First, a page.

The Quantum Materials Spectroscopy group, led by Dr. Hawthorn, studies Quantum Materials using resonant soft x-ray scattering and x-ray absorption spectroscopy at synchrotrons such as the Canadian Light Source. We use these tools to investigate intertwinned order in Quantum Materials and shed light on the long-standing mysteries of high temperature superconductors.

Rob Hill

Robert Hill

Associate Professor and Associate Dean of Graduate Studies, Faculty of Science; Undergraduate Advisor - MNS

Dr. Hill's research is focussed on the experimental study of materials whose exotic properties are dominated by the collective quantum mechanical nature of their electrons and defy explanation using current theoretical paradigms.

Michael Hudson

Michael Hudson

Professor; Undergraduate Advisor - Astronomy

Broadly speaking, Professor Hudson's research is in observational and theoretical cosmology, particularly Galaxy Formation, and measuring the properties of dark matter and dark energy through Gravitational Lensing, Cosmic Flows and Large-scale Structure.

Stefan Idziak

Stefan Idziak

Associate Professor; Associate Dean of Science, Computing and Co-operative Education; Undergraduate Advisor

Contact information
Office: PHY 250
Phone: 519 888-4567 ext. 35580
Email: idziak@uwaterloo.ca

Thomas Jennewein

Associate Professor

Dr. Jennewein's main research passion is how to achieve quantum communications and a Quantum Internet on a global scale. In particular he is currently pursuing the use of satellites to accomplish intercontinental distances, and is possible with today’s technology.

Jan Kycia

Jan Kycia

Professor

On sabbatical until August 31, 2017

Dr. Kycia's group works on the experimental investigation of superconducting and quantum mechanical devices; in particular Superconducting Quantum Interference Devices (SQUIDs), Transition Edge Sensors (TESs) Kinetic Inductance Detectors (KIDs), GaAs quantum dots (Spin Qubits).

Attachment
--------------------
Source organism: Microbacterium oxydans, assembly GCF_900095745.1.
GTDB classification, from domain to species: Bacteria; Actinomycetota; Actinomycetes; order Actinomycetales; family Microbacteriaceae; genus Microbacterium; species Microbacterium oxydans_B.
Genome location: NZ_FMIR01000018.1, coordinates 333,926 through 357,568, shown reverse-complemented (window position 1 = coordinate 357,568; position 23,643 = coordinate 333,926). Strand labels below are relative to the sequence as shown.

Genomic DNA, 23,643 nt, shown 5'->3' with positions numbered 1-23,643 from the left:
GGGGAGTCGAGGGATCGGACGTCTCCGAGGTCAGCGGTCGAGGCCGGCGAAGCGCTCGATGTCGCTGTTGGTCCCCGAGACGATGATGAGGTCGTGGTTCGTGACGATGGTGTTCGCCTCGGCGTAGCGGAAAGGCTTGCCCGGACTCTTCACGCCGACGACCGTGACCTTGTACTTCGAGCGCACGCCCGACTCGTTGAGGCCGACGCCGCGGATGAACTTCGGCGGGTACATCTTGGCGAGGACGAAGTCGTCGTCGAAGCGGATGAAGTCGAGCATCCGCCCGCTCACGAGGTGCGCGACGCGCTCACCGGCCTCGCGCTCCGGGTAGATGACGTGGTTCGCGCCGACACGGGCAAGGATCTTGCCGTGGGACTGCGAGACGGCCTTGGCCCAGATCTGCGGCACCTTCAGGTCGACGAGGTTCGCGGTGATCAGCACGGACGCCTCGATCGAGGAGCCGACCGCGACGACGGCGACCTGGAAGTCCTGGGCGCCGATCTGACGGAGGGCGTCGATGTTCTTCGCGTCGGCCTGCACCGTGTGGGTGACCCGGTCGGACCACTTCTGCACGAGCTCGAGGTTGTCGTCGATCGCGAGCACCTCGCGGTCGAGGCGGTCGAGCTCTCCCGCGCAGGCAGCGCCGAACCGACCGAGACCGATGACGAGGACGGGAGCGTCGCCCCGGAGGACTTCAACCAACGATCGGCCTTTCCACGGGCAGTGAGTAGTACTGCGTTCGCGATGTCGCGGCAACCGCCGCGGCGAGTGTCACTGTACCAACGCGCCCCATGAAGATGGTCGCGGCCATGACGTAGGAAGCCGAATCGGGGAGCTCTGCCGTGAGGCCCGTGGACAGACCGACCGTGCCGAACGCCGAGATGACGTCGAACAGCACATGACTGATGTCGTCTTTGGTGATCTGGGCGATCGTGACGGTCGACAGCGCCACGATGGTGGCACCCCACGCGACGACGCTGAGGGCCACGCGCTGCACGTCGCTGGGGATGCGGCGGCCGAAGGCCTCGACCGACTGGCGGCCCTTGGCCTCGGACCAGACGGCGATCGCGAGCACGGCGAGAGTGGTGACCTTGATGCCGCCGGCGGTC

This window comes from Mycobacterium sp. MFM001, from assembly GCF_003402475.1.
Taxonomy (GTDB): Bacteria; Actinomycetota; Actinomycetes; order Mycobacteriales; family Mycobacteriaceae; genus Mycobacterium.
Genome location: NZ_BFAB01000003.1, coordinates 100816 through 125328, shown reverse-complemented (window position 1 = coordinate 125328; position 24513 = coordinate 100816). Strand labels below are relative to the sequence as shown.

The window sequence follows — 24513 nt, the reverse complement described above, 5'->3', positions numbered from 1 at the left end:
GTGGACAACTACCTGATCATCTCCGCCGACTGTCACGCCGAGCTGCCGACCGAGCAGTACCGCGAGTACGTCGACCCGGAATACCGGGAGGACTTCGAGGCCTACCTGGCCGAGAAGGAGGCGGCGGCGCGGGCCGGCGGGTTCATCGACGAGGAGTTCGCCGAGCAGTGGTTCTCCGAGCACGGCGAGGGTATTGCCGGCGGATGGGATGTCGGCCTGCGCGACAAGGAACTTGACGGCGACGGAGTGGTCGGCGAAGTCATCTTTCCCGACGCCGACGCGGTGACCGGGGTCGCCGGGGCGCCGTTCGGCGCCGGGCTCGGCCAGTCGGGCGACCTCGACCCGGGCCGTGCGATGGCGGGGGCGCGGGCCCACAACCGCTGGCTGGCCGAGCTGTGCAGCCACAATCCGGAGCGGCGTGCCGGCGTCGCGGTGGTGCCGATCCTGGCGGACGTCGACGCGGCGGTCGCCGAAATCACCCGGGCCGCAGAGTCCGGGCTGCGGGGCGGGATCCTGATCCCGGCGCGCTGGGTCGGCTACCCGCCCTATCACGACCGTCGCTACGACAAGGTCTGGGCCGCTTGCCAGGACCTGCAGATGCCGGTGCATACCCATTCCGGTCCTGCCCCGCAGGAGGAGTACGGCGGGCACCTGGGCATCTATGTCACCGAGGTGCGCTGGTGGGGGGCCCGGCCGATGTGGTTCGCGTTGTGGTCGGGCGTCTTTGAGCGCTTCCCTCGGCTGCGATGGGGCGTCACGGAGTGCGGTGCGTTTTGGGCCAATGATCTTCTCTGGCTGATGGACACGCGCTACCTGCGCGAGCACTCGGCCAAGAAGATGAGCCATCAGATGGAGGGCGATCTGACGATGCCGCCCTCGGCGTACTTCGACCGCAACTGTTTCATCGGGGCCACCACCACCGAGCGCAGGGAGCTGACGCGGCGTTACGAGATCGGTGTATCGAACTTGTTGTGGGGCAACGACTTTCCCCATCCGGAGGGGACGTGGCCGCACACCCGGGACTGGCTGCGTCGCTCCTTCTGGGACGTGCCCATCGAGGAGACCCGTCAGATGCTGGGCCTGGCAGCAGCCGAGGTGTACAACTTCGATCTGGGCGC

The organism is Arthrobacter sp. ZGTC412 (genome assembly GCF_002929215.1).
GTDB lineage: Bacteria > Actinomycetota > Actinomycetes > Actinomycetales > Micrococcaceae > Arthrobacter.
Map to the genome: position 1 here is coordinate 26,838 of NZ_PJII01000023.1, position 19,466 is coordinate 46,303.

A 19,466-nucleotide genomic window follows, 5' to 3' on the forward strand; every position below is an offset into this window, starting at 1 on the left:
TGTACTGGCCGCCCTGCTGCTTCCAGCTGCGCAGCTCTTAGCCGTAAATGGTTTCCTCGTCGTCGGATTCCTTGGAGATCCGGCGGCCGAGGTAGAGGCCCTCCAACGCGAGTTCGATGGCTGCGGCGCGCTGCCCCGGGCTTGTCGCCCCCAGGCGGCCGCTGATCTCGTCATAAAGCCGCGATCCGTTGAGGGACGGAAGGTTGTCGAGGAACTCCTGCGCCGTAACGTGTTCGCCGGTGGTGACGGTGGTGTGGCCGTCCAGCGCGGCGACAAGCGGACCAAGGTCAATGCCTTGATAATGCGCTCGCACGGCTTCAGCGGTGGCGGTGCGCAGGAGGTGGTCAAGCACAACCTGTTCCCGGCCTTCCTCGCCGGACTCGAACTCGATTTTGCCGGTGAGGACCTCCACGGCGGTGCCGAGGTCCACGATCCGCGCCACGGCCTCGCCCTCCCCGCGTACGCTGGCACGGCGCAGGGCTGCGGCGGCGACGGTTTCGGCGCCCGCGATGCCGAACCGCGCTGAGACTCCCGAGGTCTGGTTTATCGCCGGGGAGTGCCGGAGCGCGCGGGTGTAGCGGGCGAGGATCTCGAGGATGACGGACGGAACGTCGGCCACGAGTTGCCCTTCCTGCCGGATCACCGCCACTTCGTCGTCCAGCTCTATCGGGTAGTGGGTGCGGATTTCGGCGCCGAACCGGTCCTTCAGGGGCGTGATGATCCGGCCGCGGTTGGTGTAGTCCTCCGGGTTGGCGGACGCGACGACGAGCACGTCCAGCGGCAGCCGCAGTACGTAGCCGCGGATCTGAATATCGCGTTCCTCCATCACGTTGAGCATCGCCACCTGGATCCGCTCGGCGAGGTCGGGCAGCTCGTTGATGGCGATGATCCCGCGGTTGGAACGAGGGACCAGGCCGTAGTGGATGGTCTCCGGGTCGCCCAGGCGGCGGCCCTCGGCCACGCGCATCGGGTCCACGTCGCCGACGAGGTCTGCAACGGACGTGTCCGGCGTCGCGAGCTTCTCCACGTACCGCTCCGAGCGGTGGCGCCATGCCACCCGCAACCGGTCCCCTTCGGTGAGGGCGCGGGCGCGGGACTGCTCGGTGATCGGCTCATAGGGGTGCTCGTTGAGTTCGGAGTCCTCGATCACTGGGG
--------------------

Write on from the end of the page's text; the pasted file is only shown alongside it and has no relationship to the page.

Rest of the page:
Zoya Leonenko

Zoya Leonenko

Professor

Dr. Leonenko leads a nanoscale biophysics research group which uses advanced scanning probe microscopy methods to study biophysics of lipids and lipid-protein interactions, interactions of nanoparticles with lipid membrane and monolayers, and to develop novel application of lipid films in biomedical nanotechnology and biosensing.

Qing-Bin Lu

Qing-Bin Lu

Professor; University Research Chair

Professor Lu’s research programs cross disciplines in physics, chemistry, environment, climate, biology and medicine, particularly focusing on femtomedicine and cancer therapy, as well as the sciences of atmospheric ozone depletion (the ozone hole) and global climate change (“global warming”). 

Adrian Lupascu

Adrian Lupascu

Associate Professor

Dr. Lupascu is an experimental physicist interested in the quantum dynamics of various types of physical systems and the application of quantum effects to build new types of detectors and quantum information processors. His Superconducting Quantum Device lab focuses on experimental research with superconducting devices, ranging from quantum bits for quantum information experiments, to superconducting resonators for loss characterization, among other projects.

Norbert Lütkenhaus

Norbert Lütkenhaus

Professor

On sabbatical until December 31, 2017

Professor Lütkenhaus' research group explores the interface between quantum communication theory and quantum optical implementations. They translate between abstract protocols (described by qubits) and physical implementations (described for example by laser pulses); they benchmark implementations to properly characterize quantum advantage and exploit quantum mechanical structures for use in quantum communication.

Robert Mann

Robert Mann

Professor

Professor Mann works on gravitation, quantum physics, and the overlap between these two subjects. He is interested in questions that provide us with information about the foundations of physics, particularly those that could be tested by experiment.  

Matteo Mariantoni

Matteo Mariantoni

Assistant Professor

​Dr. Mariantoni has a strong background in cutting-edge research on superconducting qubits and circuit quantum electrodynamics. He specializes in the experimental realization of low-level microwave detection schemes and pulsing techniques that allow for the measurement of ultra-low quantum signals generated by superconducting qubits coupled to on-chip resonators.